.bacpacfile from Azure Storage to Amazon EC2 EBS storage
- Import the
.bacpacfile to Amazon RDS for SQL Server
The following diagram illustrates this process.
Export the .bacpac file from the Azure SQL database
You can choose from the following methods to export the
.bacpac file and save it to storage (either to Azure Storage or a physical file system):
- Azure Portal
- Export data-tier application
To use the Azure Portal, complete the following steps:
- Open the Azure Portal and search for the Azure SQL database that you want to migrate
- Choose Export
Figure 1, highlights the export option available on the toolbar of Azure Portal.
You’re redirected to the next page to save the
.bacpacfile to Azure Storage as shown in Figure 2.
- For File name, leave the default file name or enter a new name
- Choose an existing Azure Storage account to export the
- Provide the appropriate credentials to access the source database (the SQL Server admin login and password you used to connect to the Azure SQL database)
- Choose OK
You’re redirected to the next page where you can download the
- Select the
- On the options menu, choose Download
Figure 3, highlights the download option available on clicking the three dots.
SQLPackage is a command line utility to manage the data-tier application. It helps extract SQL objects from your database to a file. To export a SQL database using the SQLPackage command-line utility, download the latest version of the SQLPackage utility to a path and run the following command from a CMD shell to export the
.bacpac file and copy this file to Amazon EC2, where the target RDS for SQL Server database is connected. For more information about SQLPackage Export parameters, refer to SqlPackage Export parameters and properties.
See the following code:
Export data-tier application
SQL Server Management Studio (SSMS) has a wizard to export a database in an Azure SQL database to a BACPAC file.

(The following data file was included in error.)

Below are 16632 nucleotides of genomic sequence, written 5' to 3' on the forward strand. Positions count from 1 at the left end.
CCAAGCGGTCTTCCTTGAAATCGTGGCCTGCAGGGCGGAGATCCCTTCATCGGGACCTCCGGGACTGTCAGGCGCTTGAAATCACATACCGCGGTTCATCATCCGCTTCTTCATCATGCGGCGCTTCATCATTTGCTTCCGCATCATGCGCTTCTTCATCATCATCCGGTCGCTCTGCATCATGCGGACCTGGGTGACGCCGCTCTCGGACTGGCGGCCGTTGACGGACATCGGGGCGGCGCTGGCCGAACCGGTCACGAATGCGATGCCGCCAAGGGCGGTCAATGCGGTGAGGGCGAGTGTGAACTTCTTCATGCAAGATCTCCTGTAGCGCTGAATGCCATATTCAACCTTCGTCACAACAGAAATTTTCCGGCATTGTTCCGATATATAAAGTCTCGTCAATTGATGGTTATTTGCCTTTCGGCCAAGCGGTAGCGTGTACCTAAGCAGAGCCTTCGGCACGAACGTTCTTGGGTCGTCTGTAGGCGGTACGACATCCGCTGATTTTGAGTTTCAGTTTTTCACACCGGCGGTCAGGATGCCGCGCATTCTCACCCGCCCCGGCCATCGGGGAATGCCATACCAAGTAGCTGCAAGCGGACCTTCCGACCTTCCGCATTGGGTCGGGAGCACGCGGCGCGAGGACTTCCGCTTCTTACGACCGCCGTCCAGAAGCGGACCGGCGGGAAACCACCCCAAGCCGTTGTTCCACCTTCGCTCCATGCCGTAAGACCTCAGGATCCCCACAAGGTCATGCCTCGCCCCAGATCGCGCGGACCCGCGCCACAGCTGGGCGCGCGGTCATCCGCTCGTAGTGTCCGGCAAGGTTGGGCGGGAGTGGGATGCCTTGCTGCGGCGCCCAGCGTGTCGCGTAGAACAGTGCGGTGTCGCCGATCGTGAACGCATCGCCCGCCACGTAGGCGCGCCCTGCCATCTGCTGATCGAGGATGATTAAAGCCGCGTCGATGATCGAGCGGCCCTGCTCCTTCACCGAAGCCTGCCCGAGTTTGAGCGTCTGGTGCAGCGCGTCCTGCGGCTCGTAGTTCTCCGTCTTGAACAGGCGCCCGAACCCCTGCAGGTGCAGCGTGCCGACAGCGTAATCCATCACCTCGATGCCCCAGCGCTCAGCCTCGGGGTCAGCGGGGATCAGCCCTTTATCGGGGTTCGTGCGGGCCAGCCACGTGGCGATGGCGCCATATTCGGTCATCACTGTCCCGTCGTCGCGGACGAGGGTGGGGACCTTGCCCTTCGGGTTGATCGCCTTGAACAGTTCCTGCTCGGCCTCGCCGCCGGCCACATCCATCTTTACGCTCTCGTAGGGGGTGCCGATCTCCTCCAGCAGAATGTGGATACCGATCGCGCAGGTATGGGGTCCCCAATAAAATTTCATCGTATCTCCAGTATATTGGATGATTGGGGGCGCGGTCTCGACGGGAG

- Open SSMS and connect to the Azure SQL database
- Choose the database (right-click) and on the Tasks menu, choose Export Data-tier Application as highlighted in Figure 4.
- Provide the target location to which the
.bacpacfile will be saved. Figure 5, highlights the path provided.
- Copy this file to Amazon EC2, where the target RDS for SQL Server database is connected.
Copy the .bacpac file from Azure Storage to Amazon EC2 EBS storage
After the export is successfully saved to the physical disk, copy the
.bacpac file from the saved location to Amazon EC2 from where the target RDS for SQL Server database is connected. Use S3 with Amazon EC2 to copy files. You need to import the
.bacpac file to restore the database on Amazon RDS for SQL Server.
Import the .bacpac file to Amazon RDS for SQL Server
Amazon RDS for SQL Server supports SQLPackage.exe to import the
.bacpac file. The GUI version using the Import data-tier application is not supported and fails with sqladmin permission error. Use the SQLPackage.exe utility and run the following command from a CMD shell from Amazon EC2 to import the
.bacpac file into the target RDS for SQL Server database.
Figure 6, shows a successful import of our Azure SQL database using SQLPackage.exe.
For more information, refer to Import a BACPAC File to Create a New User Database. To learn more about SQLPackage Import parameters, refer to SqlPackage Import parameters and properties.
In this post, we covered how you can migrate Azure SQL Server databases to Amazon RDS for SQL Server using the
.bacpac file, SQLPackage, and a data-tier application. With a successful migration to Amazon RDS for SQL Server, you can focus on what matters to your organization’s business, such as optimizing database design, capacity sizing, and performance tuning.
If you have any questions or suggestions, leave a comment.
About the authors
InduTeja Aligeti is a Lead Database Consultant at AWS. She has 16+years of experience working with Microsoft Technologies with a specialization in SQL Server. She focuses on helping customers to build high-available, cost-effective database solutions and migrate their large scale SQL Server databases to AWS.
Yogi Barot is Microsoft Specialist Principal Solutions Architect at AWS, she has 22 years of experience working with different Microsoft technologies, her specialty is in SQL Server and different database technologies. Yogi has in depth AWS knowledge and expertise in running Microsoft workload on AWS.